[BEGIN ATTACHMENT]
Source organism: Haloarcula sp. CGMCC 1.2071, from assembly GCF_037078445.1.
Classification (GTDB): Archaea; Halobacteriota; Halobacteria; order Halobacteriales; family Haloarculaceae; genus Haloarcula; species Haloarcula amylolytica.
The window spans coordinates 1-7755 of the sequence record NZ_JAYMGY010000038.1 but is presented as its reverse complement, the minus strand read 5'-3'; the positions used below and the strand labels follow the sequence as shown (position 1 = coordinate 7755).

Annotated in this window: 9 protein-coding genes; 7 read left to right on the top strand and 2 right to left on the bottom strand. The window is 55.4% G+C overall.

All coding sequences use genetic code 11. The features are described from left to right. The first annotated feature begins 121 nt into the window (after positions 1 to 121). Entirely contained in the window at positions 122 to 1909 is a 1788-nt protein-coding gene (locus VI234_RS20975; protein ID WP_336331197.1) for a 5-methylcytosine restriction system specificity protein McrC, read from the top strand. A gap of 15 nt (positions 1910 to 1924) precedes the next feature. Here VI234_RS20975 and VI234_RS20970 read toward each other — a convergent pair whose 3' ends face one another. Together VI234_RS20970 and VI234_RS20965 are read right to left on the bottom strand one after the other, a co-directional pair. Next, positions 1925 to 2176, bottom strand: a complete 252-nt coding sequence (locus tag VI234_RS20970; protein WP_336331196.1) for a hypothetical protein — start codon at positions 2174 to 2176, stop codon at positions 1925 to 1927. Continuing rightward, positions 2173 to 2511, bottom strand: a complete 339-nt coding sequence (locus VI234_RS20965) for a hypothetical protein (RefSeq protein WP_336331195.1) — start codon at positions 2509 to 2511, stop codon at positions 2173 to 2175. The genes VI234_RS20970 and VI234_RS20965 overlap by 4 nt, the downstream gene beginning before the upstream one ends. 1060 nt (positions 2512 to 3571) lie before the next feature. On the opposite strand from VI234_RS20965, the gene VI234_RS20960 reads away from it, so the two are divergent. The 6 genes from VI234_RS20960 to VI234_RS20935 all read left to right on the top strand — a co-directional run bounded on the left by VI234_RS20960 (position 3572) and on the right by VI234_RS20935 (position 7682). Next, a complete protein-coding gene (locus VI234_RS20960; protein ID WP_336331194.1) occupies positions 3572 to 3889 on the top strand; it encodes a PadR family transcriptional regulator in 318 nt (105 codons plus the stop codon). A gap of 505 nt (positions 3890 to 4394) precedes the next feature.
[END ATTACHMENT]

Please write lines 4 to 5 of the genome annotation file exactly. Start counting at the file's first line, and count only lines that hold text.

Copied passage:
Annotated in this window: 9 protein-coding genes; 7 read left to right on the top strand and 2 right to left on the bottom strand. The window is 55.4% G+C overall.

All coding sequences use genetic code 11. The features are described from left to right. The first annotated feature begins 121 nt into the window (after positions 1 to 121). Entirely contained in the window at positions 122 to 1909 is a 1788-nt protein-coding gene (locus VI234_RS20975; protein ID WP_336331197.1) for a 5-methylcytosine restriction system specificity protein McrC, read from the top strand. A gap of 15 nt (positions 1910 to 1924) precedes the next feature. Here VI234_RS20975 and VI234_RS20970 read toward each other — a convergent pair whose 3' ends face one another. Together VI234_RS20970 and VI234_RS20965 are read right to left on the bottom strand one after the other, a co-directional pair. Next, positions 1925 to 2176, bottom strand: a complete 252-nt coding sequence (locus tag VI234_RS20970; protein WP_336331196.1) for a hypothetical protein — start codon at positions 2174 to 2176, stop codon at positions 1925 to 1927. Continuing rightward, positions 2173 to 2511, bottom strand: a complete 339-nt coding sequence (locus VI234_RS20965) for a hypothetical protein (RefSeq protein WP_336331195.1) — start codon at positions 2509 to 2511, stop codon at positions 2173 to 2175. The genes VI234_RS20970 and VI234_RS20965 overlap by 4 nt, the downstream gene beginning before the upstream one ends. 1060 nt (positions 2512 to 3571) lie before the next feature. On the opposite strand from VI234_RS20965, the gene VI234_RS20960 reads away from it, so the two are divergent. The 6 genes from VI234_RS20960 to VI234_RS20935 all read left to right on the top strand — a co-directional run bounded on the left by VI234_RS20960 (position 3572) and on the right by VI234_RS20935 (position 7682). Next, a complete protein-coding gene (locus VI234_RS20960; protein ID WP_336331194.1) occupies positions 3572 to 3889 on the top strand; it encodes a PadR family transcriptional regulator in 318 nt (105 codons plus the stop codon). A gap of 505 nt (positions 3890 to 4394) precedes the next feature.